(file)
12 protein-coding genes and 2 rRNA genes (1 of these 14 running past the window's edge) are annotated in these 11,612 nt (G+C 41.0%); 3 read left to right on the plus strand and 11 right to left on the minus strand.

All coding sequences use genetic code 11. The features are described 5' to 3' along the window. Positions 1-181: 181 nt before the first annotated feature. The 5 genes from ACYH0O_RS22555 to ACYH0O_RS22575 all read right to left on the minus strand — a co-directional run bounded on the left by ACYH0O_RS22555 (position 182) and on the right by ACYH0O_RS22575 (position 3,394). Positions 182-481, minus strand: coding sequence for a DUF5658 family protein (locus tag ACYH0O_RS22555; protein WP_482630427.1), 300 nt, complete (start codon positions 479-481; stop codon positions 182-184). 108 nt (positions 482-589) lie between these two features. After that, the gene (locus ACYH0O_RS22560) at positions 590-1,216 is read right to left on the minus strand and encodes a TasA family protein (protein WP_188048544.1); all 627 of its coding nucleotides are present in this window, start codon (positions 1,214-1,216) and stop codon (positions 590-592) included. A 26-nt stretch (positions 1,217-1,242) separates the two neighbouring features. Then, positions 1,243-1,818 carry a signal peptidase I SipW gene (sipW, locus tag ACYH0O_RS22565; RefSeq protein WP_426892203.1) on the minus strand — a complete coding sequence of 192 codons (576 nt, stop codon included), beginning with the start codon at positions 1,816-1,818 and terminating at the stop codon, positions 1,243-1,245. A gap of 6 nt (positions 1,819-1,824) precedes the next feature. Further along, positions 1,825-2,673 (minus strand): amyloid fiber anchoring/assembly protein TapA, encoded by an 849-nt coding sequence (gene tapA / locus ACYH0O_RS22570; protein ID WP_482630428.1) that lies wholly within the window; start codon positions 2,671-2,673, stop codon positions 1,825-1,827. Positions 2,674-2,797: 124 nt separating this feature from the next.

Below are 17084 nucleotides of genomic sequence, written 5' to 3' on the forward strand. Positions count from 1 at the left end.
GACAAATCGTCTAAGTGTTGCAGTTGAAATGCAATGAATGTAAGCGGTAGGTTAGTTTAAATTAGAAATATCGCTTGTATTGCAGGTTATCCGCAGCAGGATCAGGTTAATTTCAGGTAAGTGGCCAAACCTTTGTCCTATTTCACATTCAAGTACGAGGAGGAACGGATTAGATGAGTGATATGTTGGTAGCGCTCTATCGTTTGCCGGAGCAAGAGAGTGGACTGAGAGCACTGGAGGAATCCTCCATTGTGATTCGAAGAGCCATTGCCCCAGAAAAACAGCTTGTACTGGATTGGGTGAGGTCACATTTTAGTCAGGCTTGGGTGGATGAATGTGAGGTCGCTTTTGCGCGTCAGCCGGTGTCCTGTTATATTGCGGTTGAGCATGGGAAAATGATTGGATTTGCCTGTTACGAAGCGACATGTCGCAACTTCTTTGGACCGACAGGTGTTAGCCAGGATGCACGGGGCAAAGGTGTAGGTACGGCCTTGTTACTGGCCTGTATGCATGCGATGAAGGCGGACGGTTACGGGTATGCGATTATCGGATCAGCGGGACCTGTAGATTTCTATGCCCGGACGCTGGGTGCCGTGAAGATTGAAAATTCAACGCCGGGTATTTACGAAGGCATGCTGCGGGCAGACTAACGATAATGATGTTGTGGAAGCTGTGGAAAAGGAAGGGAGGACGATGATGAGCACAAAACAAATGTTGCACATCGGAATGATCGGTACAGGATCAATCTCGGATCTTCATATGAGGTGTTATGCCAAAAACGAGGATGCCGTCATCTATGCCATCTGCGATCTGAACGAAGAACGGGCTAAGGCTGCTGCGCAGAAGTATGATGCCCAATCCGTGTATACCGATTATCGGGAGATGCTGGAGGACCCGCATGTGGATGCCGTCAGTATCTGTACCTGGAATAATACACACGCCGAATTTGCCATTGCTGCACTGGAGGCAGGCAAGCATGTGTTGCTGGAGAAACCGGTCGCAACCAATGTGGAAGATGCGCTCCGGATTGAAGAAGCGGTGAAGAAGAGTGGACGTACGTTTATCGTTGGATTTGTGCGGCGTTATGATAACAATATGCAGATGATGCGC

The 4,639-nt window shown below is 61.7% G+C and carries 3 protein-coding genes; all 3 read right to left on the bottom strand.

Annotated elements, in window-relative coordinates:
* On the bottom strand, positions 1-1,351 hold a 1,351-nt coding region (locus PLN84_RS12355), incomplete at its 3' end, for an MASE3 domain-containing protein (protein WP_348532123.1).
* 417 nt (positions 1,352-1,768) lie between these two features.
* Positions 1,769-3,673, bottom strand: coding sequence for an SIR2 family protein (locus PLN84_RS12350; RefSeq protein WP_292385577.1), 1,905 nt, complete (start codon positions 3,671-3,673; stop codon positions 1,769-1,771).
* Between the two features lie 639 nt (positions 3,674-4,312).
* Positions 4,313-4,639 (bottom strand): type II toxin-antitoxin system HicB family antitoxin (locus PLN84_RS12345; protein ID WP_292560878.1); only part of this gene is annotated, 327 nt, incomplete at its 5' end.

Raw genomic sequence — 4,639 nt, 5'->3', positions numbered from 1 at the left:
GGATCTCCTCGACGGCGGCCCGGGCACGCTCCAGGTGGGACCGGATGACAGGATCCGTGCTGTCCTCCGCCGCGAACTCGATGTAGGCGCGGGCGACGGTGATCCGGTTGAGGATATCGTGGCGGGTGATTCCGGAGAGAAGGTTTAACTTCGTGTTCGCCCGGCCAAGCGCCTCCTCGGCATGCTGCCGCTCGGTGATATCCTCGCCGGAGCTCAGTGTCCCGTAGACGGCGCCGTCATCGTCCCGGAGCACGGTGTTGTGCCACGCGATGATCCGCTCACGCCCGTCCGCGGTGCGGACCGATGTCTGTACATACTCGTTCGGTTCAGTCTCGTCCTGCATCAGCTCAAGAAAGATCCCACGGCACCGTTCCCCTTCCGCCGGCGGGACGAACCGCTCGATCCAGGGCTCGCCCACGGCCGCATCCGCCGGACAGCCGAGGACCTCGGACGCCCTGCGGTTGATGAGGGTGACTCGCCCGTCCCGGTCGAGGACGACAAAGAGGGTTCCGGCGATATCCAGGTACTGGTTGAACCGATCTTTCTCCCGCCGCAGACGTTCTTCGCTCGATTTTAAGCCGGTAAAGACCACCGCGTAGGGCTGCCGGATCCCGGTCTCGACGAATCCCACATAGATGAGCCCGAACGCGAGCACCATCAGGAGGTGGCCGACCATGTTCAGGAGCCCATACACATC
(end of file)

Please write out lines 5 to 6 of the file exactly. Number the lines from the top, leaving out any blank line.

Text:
The 4,639-nt window shown below is 61.7% G+C and carries 3 protein-coding genes; all 3 read right to left on the bottom strand.

Annotated elements, in window-relative coordinates: